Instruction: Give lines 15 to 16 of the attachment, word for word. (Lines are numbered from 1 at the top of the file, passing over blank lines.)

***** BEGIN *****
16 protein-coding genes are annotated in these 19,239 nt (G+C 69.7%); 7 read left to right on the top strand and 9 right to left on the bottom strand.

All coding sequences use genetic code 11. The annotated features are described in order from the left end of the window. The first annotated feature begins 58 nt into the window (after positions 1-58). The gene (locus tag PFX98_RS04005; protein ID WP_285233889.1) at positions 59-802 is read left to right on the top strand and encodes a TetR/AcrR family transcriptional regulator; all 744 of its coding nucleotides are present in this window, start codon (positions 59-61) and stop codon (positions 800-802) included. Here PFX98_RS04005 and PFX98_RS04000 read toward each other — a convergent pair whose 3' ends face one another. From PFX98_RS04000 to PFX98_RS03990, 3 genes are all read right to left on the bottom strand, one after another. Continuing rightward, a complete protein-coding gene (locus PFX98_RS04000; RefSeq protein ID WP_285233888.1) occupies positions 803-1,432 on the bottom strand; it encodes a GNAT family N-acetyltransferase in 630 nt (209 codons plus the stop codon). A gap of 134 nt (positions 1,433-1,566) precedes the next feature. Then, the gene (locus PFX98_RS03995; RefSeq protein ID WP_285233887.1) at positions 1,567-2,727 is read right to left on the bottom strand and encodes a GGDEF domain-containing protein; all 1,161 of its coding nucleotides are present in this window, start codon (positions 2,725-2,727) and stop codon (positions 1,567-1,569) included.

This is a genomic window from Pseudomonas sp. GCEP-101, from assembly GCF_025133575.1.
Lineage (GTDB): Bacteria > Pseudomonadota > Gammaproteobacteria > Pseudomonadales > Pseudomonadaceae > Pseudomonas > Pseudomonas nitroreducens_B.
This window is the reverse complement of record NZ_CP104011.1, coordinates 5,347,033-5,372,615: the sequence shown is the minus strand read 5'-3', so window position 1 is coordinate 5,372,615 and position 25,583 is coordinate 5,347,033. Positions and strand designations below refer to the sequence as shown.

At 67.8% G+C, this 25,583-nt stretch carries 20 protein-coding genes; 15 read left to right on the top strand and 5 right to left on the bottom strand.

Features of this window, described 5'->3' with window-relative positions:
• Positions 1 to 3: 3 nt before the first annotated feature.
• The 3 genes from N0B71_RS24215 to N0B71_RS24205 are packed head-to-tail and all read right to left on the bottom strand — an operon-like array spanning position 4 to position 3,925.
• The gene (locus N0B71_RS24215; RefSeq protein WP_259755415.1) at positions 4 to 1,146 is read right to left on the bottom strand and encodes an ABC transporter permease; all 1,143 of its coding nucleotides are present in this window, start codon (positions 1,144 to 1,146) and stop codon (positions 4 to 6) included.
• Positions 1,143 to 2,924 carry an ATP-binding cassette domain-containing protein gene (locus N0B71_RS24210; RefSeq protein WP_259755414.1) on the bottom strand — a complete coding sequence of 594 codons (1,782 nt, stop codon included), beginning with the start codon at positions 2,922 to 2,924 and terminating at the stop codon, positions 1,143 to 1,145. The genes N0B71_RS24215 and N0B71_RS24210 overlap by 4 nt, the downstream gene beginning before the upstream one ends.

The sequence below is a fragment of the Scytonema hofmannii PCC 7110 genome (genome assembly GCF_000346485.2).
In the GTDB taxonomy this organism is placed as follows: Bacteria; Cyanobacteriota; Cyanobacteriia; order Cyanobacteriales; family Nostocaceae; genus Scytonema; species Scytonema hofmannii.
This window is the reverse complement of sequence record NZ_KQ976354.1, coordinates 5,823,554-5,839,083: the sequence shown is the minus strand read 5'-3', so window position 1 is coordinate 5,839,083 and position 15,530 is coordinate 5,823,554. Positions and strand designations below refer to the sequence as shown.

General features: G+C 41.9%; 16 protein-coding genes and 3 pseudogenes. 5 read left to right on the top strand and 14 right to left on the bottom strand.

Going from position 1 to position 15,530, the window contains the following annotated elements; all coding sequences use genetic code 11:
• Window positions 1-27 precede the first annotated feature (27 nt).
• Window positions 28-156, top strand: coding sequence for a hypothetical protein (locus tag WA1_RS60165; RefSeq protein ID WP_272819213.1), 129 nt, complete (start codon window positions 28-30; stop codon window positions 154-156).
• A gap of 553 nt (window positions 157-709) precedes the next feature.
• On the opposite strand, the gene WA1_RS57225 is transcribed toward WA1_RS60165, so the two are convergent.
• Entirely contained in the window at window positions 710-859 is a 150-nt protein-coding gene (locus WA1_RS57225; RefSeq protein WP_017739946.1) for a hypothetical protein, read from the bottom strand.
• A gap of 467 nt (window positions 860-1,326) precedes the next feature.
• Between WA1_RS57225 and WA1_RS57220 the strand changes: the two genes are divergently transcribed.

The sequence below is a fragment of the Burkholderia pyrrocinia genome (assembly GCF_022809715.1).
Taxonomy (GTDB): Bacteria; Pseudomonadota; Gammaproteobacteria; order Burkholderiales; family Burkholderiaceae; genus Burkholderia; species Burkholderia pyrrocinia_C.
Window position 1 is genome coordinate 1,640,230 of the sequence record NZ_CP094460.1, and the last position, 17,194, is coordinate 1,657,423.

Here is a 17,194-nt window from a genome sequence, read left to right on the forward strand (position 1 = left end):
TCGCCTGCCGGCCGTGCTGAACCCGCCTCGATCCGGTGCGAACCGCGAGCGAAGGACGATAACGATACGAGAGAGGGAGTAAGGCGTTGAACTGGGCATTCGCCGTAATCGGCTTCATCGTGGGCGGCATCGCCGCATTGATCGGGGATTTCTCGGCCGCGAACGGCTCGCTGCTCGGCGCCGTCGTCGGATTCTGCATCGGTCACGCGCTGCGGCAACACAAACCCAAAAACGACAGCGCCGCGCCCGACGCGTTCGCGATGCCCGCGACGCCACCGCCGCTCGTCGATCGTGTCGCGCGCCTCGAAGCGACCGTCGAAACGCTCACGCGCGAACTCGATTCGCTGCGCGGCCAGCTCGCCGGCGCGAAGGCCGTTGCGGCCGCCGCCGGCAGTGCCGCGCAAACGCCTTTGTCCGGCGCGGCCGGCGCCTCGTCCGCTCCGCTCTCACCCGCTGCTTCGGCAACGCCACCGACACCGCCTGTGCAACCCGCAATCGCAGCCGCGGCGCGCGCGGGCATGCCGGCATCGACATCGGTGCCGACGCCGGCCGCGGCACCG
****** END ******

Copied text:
General features: G+C 41.9%; 16 protein-coding genes and 3 pseudogenes. 5 read left to right on the top strand and 14 right to left on the bottom strand.

Going from position 1 to position 15,530, the window contains the following annotated elements; all coding sequences use genetic code 11: